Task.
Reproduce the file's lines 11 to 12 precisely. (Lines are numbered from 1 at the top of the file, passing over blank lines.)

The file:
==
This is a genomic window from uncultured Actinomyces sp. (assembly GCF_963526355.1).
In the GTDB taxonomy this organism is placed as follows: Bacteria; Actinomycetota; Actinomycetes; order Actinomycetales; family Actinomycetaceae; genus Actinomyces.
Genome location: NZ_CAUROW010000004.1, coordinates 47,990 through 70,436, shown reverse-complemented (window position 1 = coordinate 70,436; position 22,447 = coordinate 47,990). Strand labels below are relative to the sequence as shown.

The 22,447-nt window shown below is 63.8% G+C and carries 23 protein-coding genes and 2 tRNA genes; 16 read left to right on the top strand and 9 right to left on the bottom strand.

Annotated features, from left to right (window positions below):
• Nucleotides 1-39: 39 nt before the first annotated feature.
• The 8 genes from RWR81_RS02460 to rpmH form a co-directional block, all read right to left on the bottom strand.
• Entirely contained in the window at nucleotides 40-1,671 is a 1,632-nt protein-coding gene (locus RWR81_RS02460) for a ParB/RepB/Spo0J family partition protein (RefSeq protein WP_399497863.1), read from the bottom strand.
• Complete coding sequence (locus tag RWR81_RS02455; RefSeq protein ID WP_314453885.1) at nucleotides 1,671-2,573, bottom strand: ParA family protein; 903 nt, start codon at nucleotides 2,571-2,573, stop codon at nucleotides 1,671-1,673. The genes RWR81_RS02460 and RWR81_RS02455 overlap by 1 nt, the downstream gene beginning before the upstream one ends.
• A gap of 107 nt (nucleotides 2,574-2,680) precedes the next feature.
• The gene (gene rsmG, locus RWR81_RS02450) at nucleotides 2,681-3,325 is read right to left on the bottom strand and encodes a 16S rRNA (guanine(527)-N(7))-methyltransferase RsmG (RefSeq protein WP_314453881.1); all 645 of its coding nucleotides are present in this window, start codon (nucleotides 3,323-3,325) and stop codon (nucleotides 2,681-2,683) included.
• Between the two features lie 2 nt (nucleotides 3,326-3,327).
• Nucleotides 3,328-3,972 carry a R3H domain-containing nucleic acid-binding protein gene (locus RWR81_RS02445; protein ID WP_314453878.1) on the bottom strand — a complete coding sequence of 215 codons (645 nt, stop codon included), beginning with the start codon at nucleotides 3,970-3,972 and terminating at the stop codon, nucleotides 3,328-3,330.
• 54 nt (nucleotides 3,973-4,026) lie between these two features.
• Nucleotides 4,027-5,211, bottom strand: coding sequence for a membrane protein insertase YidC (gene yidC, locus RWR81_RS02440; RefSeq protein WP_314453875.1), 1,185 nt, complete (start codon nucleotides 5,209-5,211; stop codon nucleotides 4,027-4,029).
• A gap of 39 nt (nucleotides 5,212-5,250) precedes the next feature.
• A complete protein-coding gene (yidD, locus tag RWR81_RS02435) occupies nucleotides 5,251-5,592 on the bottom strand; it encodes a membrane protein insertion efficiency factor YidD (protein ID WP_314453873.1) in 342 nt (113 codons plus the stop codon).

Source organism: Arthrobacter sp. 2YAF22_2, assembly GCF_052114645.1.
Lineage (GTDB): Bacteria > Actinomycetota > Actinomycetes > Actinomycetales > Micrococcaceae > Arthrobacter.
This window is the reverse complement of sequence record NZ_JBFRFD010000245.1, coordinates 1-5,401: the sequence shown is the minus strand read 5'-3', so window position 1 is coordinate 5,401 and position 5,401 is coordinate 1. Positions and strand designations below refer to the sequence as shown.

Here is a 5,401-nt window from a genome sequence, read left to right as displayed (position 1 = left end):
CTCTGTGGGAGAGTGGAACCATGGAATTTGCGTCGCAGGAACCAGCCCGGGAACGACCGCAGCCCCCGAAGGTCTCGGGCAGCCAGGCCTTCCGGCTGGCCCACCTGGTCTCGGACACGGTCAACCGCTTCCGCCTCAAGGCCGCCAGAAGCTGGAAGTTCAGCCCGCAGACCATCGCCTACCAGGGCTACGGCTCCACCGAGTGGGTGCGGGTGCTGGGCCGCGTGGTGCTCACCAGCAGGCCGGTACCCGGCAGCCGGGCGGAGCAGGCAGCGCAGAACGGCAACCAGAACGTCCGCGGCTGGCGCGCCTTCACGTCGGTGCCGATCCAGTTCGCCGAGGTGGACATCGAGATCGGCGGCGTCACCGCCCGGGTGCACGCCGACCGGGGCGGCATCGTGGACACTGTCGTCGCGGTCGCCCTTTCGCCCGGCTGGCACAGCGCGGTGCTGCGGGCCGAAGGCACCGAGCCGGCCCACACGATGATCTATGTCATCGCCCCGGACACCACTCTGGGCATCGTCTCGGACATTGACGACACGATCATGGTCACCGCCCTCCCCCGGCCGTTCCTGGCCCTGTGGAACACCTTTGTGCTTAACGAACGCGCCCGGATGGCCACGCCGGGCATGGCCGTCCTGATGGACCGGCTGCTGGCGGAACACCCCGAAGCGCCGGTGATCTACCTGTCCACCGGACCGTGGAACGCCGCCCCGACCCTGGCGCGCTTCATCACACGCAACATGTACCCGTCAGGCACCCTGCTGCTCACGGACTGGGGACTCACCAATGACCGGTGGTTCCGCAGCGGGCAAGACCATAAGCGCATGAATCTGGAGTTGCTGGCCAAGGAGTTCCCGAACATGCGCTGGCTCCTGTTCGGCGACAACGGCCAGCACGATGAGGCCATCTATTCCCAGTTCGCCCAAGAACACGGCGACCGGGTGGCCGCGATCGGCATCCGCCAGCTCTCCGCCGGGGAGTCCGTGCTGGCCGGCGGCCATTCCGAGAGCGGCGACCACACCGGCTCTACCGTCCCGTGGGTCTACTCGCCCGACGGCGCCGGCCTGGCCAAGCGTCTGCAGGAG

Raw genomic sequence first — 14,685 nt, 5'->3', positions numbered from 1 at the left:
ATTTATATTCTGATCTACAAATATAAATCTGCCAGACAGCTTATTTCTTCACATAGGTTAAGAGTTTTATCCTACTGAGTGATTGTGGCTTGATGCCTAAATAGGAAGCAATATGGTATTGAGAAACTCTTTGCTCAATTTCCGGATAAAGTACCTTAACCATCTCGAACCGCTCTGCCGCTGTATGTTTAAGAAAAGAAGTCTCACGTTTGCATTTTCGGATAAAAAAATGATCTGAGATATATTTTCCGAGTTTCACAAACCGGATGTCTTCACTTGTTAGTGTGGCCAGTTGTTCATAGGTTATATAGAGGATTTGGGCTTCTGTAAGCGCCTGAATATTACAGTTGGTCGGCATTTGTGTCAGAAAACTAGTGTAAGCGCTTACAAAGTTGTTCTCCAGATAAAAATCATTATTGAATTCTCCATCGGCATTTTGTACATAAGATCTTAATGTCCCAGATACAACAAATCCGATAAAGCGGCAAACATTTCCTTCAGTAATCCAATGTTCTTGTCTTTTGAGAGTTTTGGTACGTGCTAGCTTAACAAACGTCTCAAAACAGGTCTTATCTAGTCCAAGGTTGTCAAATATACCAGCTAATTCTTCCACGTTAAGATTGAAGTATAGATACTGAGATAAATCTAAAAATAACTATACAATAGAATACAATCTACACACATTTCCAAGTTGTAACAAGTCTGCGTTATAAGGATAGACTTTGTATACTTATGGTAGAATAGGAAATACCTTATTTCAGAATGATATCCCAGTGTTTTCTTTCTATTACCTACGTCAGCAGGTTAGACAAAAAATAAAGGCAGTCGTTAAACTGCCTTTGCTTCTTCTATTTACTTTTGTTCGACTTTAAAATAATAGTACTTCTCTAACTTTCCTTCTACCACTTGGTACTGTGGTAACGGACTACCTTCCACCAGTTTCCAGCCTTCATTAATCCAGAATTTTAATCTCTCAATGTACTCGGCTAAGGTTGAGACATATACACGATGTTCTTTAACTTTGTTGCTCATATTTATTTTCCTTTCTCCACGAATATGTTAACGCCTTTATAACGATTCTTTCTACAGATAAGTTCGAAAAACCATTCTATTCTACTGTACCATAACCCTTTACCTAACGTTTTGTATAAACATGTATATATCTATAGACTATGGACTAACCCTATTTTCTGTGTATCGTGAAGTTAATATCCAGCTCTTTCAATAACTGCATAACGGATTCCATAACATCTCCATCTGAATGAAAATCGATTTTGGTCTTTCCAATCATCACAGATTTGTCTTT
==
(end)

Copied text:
• The gene (gene rsmG, locus RWR81_RS02450) at nucleotides 2,681-3,325 is read right to left on the bottom strand and encodes a 16S rRNA (guanine(527)-N(7))-methyltransferase RsmG (RefSeq protein WP_314453881.1); all 645 of its coding nucleotides are present in this window, start codon (nucleotides 3,323-3,325) and stop codon (nucleotides 2,681-2,683) included.
• Between the two features lie 2 nt (nucleotides 3,326-3,327).